A Scandal-Filled Election—Two bribery convictions, one money-laundering indictment, two sex scandals, one Russian contracting fiasco and $90,000 stashed in a freezer. It’s been that kind of a year for the 109th Congress. Here’s how scandals are affecting some of the Congressional races across the country:
Duke Cunningham, California: Cunningham resigned from Congress and pled guilty last November to accepting bribes from defense contractors. In June, Republican Brian Bilbray narrowly defeated Democrat Francine Busby in a controversial (and disputed) special election to replace Cunningham. The two face off again in November. While the race has tightened in recent weeks, Bilbray is still favored.
Tom DeLay, Texas: DeLay stayed in Congress after an indictment on money laundering charges in Texas but decided against running for re-election after top aides became embroiled in lobbyist Jack Abramoff’s bribery ring. Unfortunately for Republicans, DeLay’s name remains on the ballot, forcing his replacement, Houston City Councilwoman Shelley Sekula-Gibbs, to mount a long-shot write-in campaign. Well-funded former Congressman Nick Lampson, a Democrat, should win big.
Mark Foley, Florida: As with DeLay, Foley’s name remains on the ballot, even though he abruptly resigned from Congress when his explicit e-mails and IMs to underage male pages became public. As a result, Florida Republicans can only transfer support to his Republican replacement, State Representative Joe Negron, by voting for Foley, not exactly an easy sell. Democrat Tim Mahoney, a former Republican businessman, is poised to win this seat.
William Jefferson, Louisiana: After he was filmed accepting a briefcase of cash from an FBI informant, the Louisiana Democratic Party refused to endorse Jefferson for re-election. Nevertheless, he remains popular in heavily Democratic New Orleans. The Washington Postnamed Jefferson the favorite, “unless he’s indicted.”
Bob Ney, Ohio: Ney pled guilty last month to accepting bribes from Abramoff, but he refused to resign from Congress immediately. That’s bad news for his successor, State Senator Joy Padgett, whom Democrats have relentlessly linked to the “culture of corruption” in D.C. (and Ohio). Her Democratic opponent, lawyer Zach Space, has lead in recent polls.
Don Sherwood, Pennsylvania: Last year Sherwood settled a multimillion-dollar lawsuit after he was accused of beating his 29-year-old Peruvian mistress in Washington. In the wake of the Foley scandal, Sherwood’s days are numbered. A visit from President Bush during “National Character Counts Week” probably didn’t help. Expect Sherwood to lose to former Navy Lieutenant Chris Carney.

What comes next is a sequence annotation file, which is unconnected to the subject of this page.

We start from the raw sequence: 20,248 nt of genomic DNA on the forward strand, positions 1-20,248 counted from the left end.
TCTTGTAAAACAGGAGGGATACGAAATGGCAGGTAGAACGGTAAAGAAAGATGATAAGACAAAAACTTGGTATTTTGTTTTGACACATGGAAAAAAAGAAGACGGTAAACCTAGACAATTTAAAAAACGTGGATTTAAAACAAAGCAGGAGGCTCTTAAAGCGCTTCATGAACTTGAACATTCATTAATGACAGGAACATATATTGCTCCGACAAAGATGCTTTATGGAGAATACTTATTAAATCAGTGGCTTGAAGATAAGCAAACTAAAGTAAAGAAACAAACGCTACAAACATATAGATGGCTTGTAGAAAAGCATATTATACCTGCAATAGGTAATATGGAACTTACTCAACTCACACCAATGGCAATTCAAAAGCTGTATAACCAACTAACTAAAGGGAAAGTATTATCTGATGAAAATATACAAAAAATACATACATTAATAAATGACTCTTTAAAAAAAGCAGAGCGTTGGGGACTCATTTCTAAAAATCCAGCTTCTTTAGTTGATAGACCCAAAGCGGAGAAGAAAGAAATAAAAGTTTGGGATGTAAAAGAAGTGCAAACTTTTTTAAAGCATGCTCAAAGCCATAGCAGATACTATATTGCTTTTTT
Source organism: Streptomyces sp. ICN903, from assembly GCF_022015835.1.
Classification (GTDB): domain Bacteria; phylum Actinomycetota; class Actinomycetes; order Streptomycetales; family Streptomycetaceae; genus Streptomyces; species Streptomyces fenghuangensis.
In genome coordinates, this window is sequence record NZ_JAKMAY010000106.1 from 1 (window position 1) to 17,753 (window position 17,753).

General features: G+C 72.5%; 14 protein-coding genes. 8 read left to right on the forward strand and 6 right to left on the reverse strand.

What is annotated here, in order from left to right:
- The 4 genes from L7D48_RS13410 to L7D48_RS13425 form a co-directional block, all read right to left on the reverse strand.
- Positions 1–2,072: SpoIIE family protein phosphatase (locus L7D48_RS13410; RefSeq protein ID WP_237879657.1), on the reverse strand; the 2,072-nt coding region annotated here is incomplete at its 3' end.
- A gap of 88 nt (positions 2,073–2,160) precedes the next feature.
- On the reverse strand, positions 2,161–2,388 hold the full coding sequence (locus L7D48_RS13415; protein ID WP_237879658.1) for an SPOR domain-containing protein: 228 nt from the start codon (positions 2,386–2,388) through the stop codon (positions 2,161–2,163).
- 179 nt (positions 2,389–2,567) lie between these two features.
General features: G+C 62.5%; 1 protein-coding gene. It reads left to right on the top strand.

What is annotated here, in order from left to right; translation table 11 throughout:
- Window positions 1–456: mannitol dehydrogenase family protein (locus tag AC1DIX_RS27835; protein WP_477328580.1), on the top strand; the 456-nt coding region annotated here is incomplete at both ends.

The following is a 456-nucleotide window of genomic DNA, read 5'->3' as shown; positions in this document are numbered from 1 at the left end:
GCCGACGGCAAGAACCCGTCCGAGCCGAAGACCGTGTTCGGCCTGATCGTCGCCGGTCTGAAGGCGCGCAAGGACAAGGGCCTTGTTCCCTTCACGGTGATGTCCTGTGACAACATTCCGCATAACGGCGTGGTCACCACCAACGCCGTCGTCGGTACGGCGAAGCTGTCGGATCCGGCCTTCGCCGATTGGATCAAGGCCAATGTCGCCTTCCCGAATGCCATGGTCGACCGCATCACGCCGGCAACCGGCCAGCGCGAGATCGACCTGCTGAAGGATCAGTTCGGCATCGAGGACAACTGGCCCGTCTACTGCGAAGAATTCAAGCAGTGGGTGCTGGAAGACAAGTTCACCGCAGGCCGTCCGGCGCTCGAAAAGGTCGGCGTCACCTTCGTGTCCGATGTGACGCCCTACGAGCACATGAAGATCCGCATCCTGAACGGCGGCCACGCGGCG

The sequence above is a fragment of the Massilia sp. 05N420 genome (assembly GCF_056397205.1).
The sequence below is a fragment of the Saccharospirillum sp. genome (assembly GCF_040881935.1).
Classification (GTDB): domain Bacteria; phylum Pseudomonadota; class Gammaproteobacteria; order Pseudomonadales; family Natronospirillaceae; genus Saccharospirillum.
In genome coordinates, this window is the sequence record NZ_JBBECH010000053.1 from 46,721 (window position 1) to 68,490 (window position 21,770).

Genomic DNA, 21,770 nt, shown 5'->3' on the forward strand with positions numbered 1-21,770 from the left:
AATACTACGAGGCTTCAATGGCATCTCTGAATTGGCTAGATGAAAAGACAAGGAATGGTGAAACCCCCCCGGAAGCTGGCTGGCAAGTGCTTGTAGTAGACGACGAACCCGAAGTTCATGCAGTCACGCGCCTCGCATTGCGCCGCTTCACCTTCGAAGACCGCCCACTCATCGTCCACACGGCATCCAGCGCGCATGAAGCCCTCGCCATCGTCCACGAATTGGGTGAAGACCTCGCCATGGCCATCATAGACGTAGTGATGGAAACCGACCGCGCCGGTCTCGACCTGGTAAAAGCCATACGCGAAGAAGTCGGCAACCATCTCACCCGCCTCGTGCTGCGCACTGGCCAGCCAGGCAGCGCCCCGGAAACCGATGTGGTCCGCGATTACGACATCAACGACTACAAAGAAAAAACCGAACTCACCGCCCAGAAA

Curt Weldon, Pennsylvania: Three weeks before the election, news leaked out that Weldon was under investigation by the FBI for illegally steering Russian business contracts to his family and friends. Then the FBI raided the home of his daughter. Weldon was already in a dead heat with retired Navy Vice Admiral Joe Sestak, who’s now favored to win.
Long Shots No Longer—Republican Representatives John Doolittle and Richard Pombo are two of the sleaziest members of Congress—allies of big business, shills for DeLay and cronies of Abramoff. The aptly named Doolittle is the seventh-highest-ranking House Republican, and Pombo chairs the House Resources Committee. Thanks to positions of prominence, and large campaign war chests, they were expected to cruise to re-election in their nearby Northern California districts. Now both are in surprisingly tough races: Doolittle with retired Air Force pilot Charlie Brown and Pombo with wind-energy consultant Jerry McNerney. The Democratic Congressional Campaign Committee originally wrote off these seats before adding them to a list of twenty-six “emerging races” that have suddenly grown competitive. As we go to press, the GOP is scrambling to save seats in Republican strongholds ranging from western Idaho to upstate New York.
Fat Cats on Parade—Houston multimillionaire Bob Perry was the largest donor to the Swift Boat Veterans for Truth in 2004. This year, he’s the biggest donor period, in either party, dishing out $8 million to conservative groups and candidates. He’s given $2 million to Americans for Honesty on Issues, which is paradoxically headed by a former lobbyist for Enron and adviser to DeLay. And he gave $1 million to the Free Enterprise Fund, which recently accused Tennessee Democratic Senate candidate Harold Ford, Jr., of living a “millionaire lifestyle.” Oh, the irony.